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Year in Review: Electrical bill (hidden costs)



We admit it. It was CPS Energy’s nuke fixation that first tickled our news sense. And, yes, we kind of like that. Maybe a little too much. Still, they kept tickling. But behind the veil of back-to-the-future atomic mentality, we found something darker and equally troubling. As management sold its various requests to City leaders, they repeatedly boasted of cutting 500 jobs in the past five years. Soon we were hearing from those cast-off employees and the many angry, demoralized, and intimidated workers still in-house. We read the dozens of discrimination complaints in the International Brotherhood of Electrical Workers’ lawsuit. Met with those afraid to climb a pole because of the year-plus backlog in the utility’s electrical maps. The woman stripped of title and responsibility for discovering millions of fraudulently paid service orders.



Behind all this legal gator-rasslin’ we also found (after drawn-out Open Records disputes) the crocodile’s smile in CPS Energy’s legal bills.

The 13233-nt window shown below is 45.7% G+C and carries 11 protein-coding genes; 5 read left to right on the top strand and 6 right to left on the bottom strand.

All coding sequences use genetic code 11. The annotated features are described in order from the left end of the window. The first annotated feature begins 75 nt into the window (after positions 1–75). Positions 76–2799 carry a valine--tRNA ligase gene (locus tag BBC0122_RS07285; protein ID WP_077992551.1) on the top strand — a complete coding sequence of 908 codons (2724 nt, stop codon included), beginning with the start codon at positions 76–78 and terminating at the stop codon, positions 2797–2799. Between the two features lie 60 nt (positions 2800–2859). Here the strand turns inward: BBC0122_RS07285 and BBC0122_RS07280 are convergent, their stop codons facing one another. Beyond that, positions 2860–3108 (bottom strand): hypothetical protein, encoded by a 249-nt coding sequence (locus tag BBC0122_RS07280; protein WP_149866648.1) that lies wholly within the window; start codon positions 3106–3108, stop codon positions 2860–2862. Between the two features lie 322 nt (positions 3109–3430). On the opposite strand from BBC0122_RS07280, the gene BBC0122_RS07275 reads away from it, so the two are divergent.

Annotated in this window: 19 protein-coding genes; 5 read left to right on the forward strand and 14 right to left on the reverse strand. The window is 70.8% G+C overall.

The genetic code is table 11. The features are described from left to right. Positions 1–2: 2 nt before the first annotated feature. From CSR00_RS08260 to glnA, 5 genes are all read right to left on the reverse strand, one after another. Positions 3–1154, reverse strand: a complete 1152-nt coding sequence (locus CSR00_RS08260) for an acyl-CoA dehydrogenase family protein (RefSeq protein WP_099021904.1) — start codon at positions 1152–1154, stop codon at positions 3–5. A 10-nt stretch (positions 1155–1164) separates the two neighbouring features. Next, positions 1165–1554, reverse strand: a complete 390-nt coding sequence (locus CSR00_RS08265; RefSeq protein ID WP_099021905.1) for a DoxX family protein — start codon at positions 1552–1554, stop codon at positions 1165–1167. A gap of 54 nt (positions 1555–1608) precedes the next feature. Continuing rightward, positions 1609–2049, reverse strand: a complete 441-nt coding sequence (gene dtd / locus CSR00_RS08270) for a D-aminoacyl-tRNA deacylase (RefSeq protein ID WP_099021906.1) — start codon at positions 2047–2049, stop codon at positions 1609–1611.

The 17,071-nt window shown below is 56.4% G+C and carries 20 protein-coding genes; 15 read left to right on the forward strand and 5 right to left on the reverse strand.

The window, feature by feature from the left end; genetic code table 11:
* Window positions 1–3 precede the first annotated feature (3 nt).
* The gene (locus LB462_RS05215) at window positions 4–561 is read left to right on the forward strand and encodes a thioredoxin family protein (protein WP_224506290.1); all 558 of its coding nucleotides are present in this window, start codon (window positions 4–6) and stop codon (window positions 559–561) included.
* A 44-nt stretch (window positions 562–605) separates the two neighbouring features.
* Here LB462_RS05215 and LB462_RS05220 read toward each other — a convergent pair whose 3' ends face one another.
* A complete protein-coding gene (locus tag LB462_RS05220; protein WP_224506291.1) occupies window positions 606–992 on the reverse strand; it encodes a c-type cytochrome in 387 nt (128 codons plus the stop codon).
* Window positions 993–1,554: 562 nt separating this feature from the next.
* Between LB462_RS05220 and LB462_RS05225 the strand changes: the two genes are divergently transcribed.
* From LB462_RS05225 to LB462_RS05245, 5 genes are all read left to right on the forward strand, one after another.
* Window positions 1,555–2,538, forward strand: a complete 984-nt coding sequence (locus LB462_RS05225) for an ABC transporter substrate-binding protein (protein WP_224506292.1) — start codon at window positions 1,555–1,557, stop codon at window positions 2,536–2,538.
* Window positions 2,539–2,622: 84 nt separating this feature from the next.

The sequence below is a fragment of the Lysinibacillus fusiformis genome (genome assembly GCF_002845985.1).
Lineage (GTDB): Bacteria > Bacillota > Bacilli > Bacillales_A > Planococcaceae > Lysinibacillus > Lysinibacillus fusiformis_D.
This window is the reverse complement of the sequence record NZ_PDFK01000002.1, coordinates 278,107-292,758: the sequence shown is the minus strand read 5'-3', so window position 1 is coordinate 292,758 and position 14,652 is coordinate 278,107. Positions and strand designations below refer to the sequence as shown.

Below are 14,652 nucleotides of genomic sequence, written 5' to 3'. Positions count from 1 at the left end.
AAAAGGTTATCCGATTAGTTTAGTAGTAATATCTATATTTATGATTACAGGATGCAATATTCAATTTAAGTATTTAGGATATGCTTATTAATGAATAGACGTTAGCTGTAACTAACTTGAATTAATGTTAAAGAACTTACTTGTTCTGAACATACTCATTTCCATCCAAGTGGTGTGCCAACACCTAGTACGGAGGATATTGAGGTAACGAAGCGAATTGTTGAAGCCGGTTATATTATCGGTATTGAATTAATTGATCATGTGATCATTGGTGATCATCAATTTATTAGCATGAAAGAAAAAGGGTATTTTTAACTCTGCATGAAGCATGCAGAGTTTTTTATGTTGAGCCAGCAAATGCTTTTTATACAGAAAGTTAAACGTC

In the last two years, CPS has paid out $6.2 million for outside legal counsel, $2.7 million to the staff attorneys, and $900,000 in out-of-court settlements.

Entering 2009 with five more discrimination suits popping in the courthouses, the utility is reportedly less interested in settling quietly this round. So you and I can bank on informative full-blown theatrics to take the stage.

On the bright side, CPS has made last-minute frantic maneuvers to repair its fractured relationship with the IBEW, including bringing in new Human Resources staff to start repairing the damage of five years of turf wars unleashed by middle-management cost-saving measures. The upper tier seems to have gotten the message that out of sight doesn’t stay out of mind for long.

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